6. Britain is in considerable trouble right now— entirely of our own making, and caused by a decade of inept government, fiscal incontinence, and excess debt. Is that a moment to kick us in the teeth? One reason why the budget deficit has exploded to 13% of GDP is that the collapse of City profits has cut a huge hole in government revenues. There is already a brutal adjustment underway. What is the benefit of further contracting credit in the middle of severe downturn. The man is mad.

7. In terms of morality, I don't see much to choose between Germany's car industry (with its stress on high-powered engines that consume scarce resources, and pollute) and the 'City' of London. They are both core national industries, pillars of our respective economies.

8. Angela Merkel shares the British view that "binding powers" for the EU's new trio of super-regulators is a step too far, and a breach of Germany's constitution.

If a British Chancellor gave an interview on behalf of the British nation saying the German car industry should be shrunk massively, it would be viewed as a gross and gratuitous attack on Germany.

Need I add, yet again, that the banks did not cause this global crisis. Governments around the world caused the crisis by forcing down the price of credit (Greenspan, Bank of Japan, and ECB on short rates: China et al on long rates, by flooding the global bond market) far too low for many years, encouraging debt. Banks were the instruments, not the cause. That is an elementary point that many people— including Mr Steinbrück, obviously— still fail to understand.

The Westphalian bully likes taunting Britain. He made waves earlier this year mocking the "crass Keynesianism" of Gordon Brown at the most dangerous moment of the crisis. This prompted a formal protest by the British ambassdor in Berlin.

Mr Steinbrück subsequently engaged in a great deal of crass Keynesianism himself, as well as outright protectionism through the Deutschland Fund. [[A clear violation of EU rules!: normxxx]] If he remains in office, he will soon have to deal with the second leg of the German banking crisis that he has so artfully dodged until now. We must resist Schadenfreude when that moment comes.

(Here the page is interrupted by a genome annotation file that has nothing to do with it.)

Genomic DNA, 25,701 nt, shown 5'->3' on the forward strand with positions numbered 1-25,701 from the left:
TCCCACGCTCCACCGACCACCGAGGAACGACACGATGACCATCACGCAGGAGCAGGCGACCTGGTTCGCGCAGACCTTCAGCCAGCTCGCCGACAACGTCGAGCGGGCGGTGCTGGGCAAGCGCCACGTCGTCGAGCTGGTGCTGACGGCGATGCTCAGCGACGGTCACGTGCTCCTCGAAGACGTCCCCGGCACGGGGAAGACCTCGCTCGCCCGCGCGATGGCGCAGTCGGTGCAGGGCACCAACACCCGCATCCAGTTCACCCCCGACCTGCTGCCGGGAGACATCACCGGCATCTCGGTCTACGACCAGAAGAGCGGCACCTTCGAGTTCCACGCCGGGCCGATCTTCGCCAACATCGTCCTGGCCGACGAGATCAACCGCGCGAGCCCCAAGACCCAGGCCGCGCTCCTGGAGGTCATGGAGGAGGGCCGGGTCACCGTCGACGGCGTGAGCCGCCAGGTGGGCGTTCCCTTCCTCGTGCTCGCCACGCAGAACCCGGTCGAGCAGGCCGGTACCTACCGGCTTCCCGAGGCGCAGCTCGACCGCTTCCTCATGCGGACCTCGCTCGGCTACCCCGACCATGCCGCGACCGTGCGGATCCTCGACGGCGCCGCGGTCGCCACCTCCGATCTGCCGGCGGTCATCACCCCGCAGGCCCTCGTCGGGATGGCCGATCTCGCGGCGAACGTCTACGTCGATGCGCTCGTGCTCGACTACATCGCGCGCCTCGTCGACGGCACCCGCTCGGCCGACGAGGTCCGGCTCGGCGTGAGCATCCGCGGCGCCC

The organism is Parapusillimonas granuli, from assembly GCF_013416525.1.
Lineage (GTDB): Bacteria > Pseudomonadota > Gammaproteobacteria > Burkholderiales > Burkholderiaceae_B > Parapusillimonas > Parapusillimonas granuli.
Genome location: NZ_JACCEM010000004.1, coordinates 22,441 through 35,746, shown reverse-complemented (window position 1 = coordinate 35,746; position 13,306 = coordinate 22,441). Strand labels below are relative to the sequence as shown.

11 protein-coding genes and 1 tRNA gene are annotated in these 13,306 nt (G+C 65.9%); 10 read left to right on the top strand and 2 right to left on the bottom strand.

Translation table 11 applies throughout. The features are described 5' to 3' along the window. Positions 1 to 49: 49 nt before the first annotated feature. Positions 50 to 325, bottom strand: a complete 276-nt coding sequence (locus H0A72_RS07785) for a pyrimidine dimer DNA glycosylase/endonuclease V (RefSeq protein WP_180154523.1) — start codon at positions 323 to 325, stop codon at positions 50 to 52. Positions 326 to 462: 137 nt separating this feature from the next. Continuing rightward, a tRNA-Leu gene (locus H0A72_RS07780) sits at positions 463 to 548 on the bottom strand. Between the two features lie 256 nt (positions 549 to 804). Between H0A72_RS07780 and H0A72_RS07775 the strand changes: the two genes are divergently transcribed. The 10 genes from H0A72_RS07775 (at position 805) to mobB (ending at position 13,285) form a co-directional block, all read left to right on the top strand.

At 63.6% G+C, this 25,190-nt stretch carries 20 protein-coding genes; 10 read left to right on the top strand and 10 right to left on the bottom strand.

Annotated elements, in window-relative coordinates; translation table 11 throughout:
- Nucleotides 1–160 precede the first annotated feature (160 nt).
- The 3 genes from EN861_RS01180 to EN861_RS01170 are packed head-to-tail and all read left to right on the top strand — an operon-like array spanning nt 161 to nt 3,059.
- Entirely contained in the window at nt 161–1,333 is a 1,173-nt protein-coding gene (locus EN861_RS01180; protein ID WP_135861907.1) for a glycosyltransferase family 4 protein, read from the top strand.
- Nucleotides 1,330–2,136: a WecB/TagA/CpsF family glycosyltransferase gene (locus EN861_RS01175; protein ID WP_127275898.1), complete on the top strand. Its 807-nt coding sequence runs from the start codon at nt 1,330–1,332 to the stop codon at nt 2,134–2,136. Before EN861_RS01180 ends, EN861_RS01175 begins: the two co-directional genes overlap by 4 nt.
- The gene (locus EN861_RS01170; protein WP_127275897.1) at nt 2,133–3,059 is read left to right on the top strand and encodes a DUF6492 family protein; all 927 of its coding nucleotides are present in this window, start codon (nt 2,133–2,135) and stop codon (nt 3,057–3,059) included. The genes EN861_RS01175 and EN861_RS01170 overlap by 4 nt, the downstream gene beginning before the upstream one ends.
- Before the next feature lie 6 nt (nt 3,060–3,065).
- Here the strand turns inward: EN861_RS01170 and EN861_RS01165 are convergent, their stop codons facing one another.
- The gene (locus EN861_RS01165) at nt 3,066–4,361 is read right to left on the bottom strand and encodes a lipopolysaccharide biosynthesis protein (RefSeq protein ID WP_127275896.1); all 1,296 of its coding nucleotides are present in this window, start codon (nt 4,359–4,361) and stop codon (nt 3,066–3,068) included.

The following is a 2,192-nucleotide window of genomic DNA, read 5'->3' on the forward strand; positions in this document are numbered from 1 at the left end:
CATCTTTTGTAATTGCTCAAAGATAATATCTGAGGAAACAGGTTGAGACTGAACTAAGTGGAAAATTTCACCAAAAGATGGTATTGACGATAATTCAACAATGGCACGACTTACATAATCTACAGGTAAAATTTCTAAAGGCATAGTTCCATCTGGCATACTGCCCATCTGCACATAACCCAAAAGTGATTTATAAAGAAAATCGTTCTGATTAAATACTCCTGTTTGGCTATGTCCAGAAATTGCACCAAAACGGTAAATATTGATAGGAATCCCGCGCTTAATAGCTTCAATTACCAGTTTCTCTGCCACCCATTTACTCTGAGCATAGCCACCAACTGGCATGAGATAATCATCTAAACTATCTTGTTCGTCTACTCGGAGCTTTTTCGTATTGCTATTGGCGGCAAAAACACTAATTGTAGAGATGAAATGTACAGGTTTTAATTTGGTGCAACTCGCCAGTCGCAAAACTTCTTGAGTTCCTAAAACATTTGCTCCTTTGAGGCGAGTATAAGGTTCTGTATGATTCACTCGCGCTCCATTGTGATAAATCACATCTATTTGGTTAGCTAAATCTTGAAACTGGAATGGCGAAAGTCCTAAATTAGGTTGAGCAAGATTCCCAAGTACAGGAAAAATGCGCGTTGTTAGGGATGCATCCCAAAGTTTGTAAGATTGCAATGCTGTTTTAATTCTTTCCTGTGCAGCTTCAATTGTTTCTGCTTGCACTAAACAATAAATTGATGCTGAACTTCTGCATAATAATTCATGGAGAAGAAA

German State To Lend Directly As 'Second Credit Crunch' Looms

By Ambrose Evans-Pritchard | 26 August 2009

Germany could directly intervene in the credit insurance and lending markets as soon as September, 2009 to head off a looming credit crunch, as it fears the economic recovery may soon falter as banks refuse to roll over loans. Tough action for tough times: the German government will be 'proactive' in heading off another credit crisis.

The finance minister, Peer Steinbrück, said broad sectors of the German economy are in trouble even if the country has avoided a full-blown lending crisis so far. "Conditions have become much tougher for some industries— electrical engineering, machine tools, suppliers, chemicals and shipbuilding. We have clear evidence from both small and large companies that lending is jammed. "The banks are not stepping up to their responsibility to provide credit," he told the German paper Handelsblatt.

"Some indicators have performed better, but… it is too early to say we have shaken off this crisis. There is still lots of risk and uncertainty, and no grounds for complacency. The fact that GDP proved better in the second quarter with 0.3% growth is somewhat reassuring, but let's not forget the economy has shrunk 7% from a year before."